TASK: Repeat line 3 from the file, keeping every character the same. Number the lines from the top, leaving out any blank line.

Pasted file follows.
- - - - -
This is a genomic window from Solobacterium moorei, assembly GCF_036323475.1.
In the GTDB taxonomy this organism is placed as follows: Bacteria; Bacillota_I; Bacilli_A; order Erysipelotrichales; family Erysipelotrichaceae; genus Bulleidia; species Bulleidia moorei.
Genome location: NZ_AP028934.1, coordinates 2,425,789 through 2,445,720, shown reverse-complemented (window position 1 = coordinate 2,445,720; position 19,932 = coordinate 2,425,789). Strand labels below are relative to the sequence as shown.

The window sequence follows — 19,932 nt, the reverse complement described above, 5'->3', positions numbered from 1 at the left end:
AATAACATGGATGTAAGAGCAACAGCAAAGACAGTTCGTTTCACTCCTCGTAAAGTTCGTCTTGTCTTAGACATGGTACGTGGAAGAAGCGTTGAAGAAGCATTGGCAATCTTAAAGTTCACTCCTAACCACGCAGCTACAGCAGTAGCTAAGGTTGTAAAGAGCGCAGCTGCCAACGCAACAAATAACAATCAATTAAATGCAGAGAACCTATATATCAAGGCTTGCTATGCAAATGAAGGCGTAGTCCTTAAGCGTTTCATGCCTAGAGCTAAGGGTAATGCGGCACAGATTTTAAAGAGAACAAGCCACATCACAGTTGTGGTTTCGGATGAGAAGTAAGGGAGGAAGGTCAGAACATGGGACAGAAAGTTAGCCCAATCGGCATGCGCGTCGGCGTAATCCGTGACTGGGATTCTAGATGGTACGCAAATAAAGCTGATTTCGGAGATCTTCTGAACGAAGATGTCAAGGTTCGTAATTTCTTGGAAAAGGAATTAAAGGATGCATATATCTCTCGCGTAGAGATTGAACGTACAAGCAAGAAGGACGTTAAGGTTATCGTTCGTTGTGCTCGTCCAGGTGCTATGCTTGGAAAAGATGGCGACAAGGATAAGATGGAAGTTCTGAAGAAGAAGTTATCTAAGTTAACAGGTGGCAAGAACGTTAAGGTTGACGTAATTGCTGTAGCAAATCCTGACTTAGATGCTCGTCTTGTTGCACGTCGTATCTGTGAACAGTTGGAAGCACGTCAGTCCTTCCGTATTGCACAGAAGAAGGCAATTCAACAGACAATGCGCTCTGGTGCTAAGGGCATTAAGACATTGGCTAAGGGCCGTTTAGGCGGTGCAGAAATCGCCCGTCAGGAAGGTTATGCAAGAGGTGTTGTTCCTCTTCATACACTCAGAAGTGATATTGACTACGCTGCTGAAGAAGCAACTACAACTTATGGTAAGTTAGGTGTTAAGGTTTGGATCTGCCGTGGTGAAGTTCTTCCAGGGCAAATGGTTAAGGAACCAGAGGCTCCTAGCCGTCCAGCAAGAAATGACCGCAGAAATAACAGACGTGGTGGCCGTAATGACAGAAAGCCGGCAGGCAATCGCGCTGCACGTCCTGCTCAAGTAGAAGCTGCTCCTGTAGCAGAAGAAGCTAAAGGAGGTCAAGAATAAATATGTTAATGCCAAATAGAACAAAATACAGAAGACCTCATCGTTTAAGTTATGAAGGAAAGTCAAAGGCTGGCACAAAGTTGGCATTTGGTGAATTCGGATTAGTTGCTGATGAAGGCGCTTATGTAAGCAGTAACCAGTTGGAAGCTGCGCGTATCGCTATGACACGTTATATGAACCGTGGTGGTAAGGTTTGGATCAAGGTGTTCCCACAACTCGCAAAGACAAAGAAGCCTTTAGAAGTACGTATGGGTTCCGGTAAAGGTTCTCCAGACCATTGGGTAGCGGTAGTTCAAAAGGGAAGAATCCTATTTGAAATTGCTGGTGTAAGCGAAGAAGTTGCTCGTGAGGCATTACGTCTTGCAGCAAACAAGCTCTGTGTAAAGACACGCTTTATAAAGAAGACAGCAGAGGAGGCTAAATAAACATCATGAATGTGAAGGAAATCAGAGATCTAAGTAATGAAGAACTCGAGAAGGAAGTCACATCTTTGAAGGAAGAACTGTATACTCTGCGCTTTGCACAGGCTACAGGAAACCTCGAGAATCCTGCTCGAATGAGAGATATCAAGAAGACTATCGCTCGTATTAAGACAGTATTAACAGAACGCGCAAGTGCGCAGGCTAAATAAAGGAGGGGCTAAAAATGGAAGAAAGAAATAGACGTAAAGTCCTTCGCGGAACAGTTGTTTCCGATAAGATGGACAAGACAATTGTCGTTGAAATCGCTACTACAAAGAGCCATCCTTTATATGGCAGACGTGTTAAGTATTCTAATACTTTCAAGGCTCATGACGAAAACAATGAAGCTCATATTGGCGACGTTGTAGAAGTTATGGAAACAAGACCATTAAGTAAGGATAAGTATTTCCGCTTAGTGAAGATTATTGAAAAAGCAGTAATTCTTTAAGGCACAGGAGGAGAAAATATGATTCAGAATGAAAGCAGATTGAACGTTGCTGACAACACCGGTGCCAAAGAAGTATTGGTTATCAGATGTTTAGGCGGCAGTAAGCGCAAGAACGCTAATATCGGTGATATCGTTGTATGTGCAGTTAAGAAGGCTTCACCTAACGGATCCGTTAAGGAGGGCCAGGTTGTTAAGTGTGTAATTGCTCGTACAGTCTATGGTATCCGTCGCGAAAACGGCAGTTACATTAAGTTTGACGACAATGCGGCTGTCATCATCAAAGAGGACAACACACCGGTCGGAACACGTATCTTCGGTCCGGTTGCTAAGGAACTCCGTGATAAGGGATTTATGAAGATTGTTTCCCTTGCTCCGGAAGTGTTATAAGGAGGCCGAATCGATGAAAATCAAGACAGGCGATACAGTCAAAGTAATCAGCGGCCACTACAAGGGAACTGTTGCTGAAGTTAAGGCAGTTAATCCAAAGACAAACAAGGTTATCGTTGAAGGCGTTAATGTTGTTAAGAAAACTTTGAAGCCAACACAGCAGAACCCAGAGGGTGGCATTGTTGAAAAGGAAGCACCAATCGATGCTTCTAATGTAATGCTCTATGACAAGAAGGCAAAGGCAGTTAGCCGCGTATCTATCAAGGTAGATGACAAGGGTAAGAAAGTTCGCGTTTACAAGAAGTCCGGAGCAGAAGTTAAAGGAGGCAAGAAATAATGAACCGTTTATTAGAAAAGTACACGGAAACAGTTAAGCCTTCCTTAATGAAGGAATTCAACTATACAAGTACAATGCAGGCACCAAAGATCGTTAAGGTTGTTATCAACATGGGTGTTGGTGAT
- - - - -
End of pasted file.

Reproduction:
Genome location: NZ_AP028934.1, coordinates 2,425,789 through 2,445,720, shown reverse-complemented (window position 1 = coordinate 2,445,720; position 19,932 = coordinate 2,425,789). Strand labels below are relative to the sequence as shown.